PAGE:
Ride a Caboose
Rent a Train
February 5, 19
March 4, 18
April 7, 8, 22
May 5, 6, 13**, 19, 20
June 2, 3, 16, 17
July 7, 8, 21, 22
August 4, 5, 18, 19
September 2, 16
October 7, 21
* (No daytime trains)
** (On Mother's Day, trains will run on the Excursion timetable)
Steam Excursions only run on the dates shown in BLUE above.
IN NILES CANYON
The history of trains in Niles Canyon dates back to the building of the original transcontinental railroad. The first Western Pacific Railroad Company (formed in 1862) started construction in San Jose towards Sacramento. It built twenty miles of track that reached into Alameda Creek canyon in 1866. Its first passenger excursion entered the canyon on October 2 of that year. Construction was halted shortly thereafter, however, because of disagreements between the railroadís contractors and its financiers.
In September, 1869, four months after the famous golden spike ceremony at Promontory Summit, Utah, the Central Pacific Railroad completed the transcontinental rail link between Sacramento and the San Francisco Bay, finishing the track through the canyon. The CP had acquired the Western Pacific and other local railroads and built track to connect them at a waterfront terminal at Alameda Point.
The Central Pacific constructed a freight terminal at the west end of the canyon and a town quickly sprang up around it. The town was named for Addison C. Niles, a prominent judge and former railroad attorney.
The Central Pacific eventually became part of the
Southern Pacific railroad system. Over the years, the SP invested heavily in a main line
to the north through Benicia and Martinez. The tracks in the canyon became a secondary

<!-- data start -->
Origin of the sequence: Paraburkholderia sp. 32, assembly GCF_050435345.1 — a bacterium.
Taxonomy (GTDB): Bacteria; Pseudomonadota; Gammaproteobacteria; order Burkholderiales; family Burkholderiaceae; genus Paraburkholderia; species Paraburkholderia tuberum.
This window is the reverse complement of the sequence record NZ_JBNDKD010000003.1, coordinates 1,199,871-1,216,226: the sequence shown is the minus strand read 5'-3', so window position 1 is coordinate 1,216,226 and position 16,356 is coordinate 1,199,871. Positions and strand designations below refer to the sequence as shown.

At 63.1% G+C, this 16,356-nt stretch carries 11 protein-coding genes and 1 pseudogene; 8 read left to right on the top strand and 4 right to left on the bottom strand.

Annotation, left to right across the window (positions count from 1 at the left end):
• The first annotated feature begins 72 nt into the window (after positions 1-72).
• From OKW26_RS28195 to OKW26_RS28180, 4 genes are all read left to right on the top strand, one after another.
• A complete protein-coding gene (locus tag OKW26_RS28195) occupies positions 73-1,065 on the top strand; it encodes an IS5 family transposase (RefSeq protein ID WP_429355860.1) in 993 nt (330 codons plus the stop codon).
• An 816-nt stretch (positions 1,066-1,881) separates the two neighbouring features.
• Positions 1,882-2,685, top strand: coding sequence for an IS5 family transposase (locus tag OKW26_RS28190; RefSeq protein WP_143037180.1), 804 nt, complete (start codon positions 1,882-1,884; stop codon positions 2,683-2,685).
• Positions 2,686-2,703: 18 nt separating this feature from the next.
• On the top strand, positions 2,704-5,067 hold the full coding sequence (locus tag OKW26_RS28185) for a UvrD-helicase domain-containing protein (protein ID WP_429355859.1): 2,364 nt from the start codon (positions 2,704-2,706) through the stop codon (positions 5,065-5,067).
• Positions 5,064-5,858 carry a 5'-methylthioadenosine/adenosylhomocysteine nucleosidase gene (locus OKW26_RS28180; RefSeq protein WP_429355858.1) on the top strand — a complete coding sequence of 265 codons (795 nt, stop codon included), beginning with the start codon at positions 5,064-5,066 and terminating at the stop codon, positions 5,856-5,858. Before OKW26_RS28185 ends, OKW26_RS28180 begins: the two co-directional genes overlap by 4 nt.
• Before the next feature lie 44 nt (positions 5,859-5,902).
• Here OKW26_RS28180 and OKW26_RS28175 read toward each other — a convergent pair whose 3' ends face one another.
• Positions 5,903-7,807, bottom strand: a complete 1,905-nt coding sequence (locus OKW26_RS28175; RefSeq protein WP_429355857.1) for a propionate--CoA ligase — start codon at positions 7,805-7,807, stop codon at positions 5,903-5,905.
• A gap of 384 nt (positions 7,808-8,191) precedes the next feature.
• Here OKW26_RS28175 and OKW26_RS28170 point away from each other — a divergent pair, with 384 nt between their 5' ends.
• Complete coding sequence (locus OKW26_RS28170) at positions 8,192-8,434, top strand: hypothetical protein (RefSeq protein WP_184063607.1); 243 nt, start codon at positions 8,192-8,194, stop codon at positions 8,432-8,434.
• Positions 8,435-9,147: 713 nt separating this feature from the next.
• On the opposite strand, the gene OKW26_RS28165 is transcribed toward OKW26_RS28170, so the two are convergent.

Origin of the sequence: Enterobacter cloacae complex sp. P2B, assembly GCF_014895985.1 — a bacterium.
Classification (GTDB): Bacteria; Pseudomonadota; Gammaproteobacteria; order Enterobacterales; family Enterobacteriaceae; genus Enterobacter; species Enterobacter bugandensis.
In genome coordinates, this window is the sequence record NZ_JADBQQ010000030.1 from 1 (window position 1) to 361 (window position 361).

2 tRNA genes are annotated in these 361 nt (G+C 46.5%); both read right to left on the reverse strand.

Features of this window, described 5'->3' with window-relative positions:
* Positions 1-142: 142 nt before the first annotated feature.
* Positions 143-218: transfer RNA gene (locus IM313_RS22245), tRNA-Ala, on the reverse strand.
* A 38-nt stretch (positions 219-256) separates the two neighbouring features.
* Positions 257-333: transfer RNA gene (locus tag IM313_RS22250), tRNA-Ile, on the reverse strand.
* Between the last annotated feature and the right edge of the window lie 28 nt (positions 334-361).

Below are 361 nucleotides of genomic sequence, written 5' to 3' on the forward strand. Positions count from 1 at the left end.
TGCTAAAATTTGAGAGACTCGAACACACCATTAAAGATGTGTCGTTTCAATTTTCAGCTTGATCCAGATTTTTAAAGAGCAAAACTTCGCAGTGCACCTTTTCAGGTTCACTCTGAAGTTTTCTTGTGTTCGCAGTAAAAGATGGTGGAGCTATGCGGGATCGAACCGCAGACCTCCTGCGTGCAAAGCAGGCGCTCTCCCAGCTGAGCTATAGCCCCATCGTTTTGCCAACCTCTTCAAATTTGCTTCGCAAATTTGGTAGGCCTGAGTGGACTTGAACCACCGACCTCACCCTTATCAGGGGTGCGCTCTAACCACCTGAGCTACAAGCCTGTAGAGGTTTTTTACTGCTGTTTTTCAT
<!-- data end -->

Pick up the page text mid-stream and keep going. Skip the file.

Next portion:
main line. Very few rebuilding programs by the railroad left the Niles Canyon line
with much of its original cut stone bridge abutments, culverts and retaining walls from
the original Western Pacificís right of way (circa 1865). These unique constructions
can still be seen today.
Steam locomotives pulled trains through Niles Canyon for eighty years before diesels took over in the 1950ís. In 1984, after twelve decades of railroading in the canyon, the Southern Pacific ceased operating trains on the right-of-way, pulled up the tracks, and deeded the land to Alameda County.
The Pacific Locomotive Association entered into an agreement with the County and began rebuilding the rail line in 1987. Association volunteers worked for over a year on the first part of the track reconstruction between Sunol and Brightside. On May 21, 1988, almost 122 years after the first Western Pacific excursion, the Pacific Locomotive Association brought railroad passenger operations back to life in Niles Canyon.
Presently, the Pacific Locomotive Associationís Niles Canyon Railway provides historic train ride experiences to the public year round from the 1880ís depot in Sunol and from Niles Station in Fremont, California.
READ MORE ABOUT THE PLA & NCRy...
October 2, 1866
First passenger train
in the canyon
Through train to
San Francisco Bay
Early town platt for